Dragoo enthusiastically described a new double-decker structure, 35 feet high and the length of a football field, running along the eastern edge of the green in front of the JaM stage. “There will be suites, think sports stadium-type corporate suites, the entire length of the lower level of the structure,” he said. “The upper level we’re calling the ‘Sky Deck,’ a separate VIP-related viewing area that we sold as individual designated tickets. This area is multi-tiered and arranged as lounges with a bar.”

BottleRock has significantly expanded its “merch,” and the settings for its sales. “Merchandise is entirely new,” Dragoo said. “We’re designing all the merchandise this year, doing it all in house. It’s much better quality compared to any type of concert or sporting event that you’ll go to. And this will not be just a tent. This is a totally redesigned construction project. And we will have three different merch locations. The Miner Stage will get a much enhanced merchandise area plus a bank of restrooms that were not there before.”

The preparation of the Expo site is carefully scrutinized by both the state and the city. “This is a state property that’s inside a city,” Dragoo said. “We have a state special event permit and the process associated with that, and the state fire marshal inspections and sign-off. We also have a city special event permit and work with local fire, emergency response and the Napa police.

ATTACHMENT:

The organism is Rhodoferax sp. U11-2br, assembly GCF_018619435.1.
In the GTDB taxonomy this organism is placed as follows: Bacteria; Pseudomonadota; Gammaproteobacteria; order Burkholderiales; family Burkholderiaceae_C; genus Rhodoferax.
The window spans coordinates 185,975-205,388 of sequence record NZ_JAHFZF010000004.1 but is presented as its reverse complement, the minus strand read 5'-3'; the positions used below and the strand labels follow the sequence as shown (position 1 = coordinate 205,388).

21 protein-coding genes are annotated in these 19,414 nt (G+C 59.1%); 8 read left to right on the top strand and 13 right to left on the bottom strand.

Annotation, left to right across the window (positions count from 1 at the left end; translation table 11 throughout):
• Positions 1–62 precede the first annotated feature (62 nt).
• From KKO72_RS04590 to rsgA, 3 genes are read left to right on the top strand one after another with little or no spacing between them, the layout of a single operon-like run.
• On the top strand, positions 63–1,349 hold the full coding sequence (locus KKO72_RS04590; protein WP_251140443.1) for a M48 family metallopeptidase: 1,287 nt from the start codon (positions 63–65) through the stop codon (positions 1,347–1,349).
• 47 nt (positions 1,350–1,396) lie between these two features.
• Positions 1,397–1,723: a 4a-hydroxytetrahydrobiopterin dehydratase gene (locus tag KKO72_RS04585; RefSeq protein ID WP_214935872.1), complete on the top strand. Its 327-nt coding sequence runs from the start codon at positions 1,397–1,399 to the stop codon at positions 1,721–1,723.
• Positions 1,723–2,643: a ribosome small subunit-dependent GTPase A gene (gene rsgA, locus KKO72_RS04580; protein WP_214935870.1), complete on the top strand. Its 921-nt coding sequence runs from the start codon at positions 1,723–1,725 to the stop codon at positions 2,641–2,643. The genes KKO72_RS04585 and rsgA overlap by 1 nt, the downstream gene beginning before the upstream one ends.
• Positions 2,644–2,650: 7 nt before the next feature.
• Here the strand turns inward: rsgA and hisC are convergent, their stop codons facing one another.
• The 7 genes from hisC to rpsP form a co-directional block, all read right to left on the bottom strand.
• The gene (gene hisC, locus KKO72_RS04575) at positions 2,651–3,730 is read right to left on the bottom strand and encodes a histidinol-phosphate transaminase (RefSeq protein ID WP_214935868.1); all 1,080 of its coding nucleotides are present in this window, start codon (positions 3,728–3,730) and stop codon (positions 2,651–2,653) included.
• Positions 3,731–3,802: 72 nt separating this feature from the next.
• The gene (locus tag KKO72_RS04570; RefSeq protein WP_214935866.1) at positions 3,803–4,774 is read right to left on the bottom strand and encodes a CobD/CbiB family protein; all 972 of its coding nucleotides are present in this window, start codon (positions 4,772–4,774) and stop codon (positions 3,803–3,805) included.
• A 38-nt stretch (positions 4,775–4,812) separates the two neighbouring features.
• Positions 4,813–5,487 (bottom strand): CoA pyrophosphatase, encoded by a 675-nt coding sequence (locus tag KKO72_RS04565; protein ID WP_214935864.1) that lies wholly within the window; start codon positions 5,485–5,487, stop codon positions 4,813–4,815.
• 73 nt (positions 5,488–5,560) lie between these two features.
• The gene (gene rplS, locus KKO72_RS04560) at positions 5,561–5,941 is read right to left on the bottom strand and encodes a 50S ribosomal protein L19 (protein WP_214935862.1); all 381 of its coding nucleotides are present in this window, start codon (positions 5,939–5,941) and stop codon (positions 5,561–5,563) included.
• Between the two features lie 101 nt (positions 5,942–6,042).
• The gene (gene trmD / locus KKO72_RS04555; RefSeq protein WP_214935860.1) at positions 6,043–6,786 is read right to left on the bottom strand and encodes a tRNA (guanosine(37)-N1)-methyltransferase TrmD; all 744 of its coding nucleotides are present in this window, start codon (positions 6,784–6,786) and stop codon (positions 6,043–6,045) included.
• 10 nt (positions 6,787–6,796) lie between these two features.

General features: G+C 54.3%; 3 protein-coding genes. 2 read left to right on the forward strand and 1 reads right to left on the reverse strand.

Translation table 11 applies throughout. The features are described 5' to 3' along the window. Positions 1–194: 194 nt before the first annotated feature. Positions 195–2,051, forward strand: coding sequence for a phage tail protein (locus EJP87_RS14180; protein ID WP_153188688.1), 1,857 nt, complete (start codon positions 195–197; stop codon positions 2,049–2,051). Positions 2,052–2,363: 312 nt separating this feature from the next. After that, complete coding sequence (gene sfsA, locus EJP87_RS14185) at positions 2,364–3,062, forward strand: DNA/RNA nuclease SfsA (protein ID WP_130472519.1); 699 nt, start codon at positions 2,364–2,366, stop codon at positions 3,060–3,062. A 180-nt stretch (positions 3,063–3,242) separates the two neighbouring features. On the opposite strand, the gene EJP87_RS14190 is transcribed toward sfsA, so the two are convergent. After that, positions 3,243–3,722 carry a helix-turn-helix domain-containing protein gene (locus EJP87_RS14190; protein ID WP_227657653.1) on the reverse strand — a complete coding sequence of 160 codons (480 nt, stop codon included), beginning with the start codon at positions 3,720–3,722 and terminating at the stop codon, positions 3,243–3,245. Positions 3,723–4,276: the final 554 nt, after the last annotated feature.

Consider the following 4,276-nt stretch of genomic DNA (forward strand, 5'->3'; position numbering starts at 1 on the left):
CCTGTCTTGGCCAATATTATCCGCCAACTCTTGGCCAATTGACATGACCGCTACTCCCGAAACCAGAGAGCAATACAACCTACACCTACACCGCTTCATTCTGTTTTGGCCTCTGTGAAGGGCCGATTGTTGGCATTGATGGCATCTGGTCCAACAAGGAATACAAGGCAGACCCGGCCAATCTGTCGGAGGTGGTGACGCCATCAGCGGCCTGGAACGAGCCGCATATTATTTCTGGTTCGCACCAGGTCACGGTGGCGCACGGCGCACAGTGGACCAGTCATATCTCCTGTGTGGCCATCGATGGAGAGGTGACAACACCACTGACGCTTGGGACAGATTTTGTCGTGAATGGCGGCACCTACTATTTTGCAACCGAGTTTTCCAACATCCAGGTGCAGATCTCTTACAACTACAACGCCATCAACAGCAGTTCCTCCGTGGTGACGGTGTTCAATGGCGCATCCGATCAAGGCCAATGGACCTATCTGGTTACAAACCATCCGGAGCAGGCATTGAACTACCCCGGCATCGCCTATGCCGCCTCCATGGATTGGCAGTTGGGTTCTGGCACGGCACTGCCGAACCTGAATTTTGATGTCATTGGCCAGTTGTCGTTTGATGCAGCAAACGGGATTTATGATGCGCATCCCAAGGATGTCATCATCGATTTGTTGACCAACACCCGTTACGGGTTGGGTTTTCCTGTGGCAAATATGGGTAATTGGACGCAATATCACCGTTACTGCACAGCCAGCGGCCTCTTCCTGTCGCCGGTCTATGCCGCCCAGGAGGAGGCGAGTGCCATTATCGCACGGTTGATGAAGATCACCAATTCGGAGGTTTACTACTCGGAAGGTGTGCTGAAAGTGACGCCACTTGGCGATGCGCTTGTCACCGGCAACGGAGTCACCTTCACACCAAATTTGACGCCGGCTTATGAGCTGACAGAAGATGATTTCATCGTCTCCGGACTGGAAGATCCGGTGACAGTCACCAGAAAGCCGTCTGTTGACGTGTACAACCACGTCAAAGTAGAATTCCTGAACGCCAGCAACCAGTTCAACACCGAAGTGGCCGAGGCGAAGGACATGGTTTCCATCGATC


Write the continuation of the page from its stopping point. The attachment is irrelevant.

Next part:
“To some degree these are duplicate processes that we need to go through. We think it helps, though. It gives us more talented eyes on the project to make sure something’s not missed.”

Considerable attention is paid to noise abatement. “Unlike many rock festivals,” the Latitude 38 partner said, “because we’re doing this in the middle of a city, there are some unique challenges to putting on a world-class audiovisual show with residential homes nearby. Expo created a noise ordinance that we need to comply with. So how do we comply with that better and better each year?

“We’ve altered the positioning of stages once again trying to be sensitive about where the sound is pointing and where the video lights are. We think that the towering sky deck, running parallel with Silverado Trail, will be a tremendous help as a sound barrier.

“We’ll continue to invest in the monitoring for decibel levels that happens in the neighborhoods. There are listening posts out there, people with decibel measuring devices, both downtown and in the neighborhoods to the north and east of the site. That’s been done in the past and we’ve learned from it.”

To enhance production leadership this year, Latitude 38 has hired Dirk Stalnecker as BottleRock operations director. Stalnecker is a seasoned music festival and special event professional, whose experience includes a decade or more at both the Austin City Limits Music Festivals and at the Lollapalooza festivals in Chicago.

Taken as a whole, it is obvious that BottleRock is not resting on its laurels, that nearly every major element at Expo is being evaluated and refined in hopes of improving the fan experience.

BottleRock Napa Valley 2016, May 27-29, noon to 10 p.m. daily. Napa Valley Expo, 575 Third St., Napa.

David Kerns is a Napa-based freelance journalist. You can view more of his work at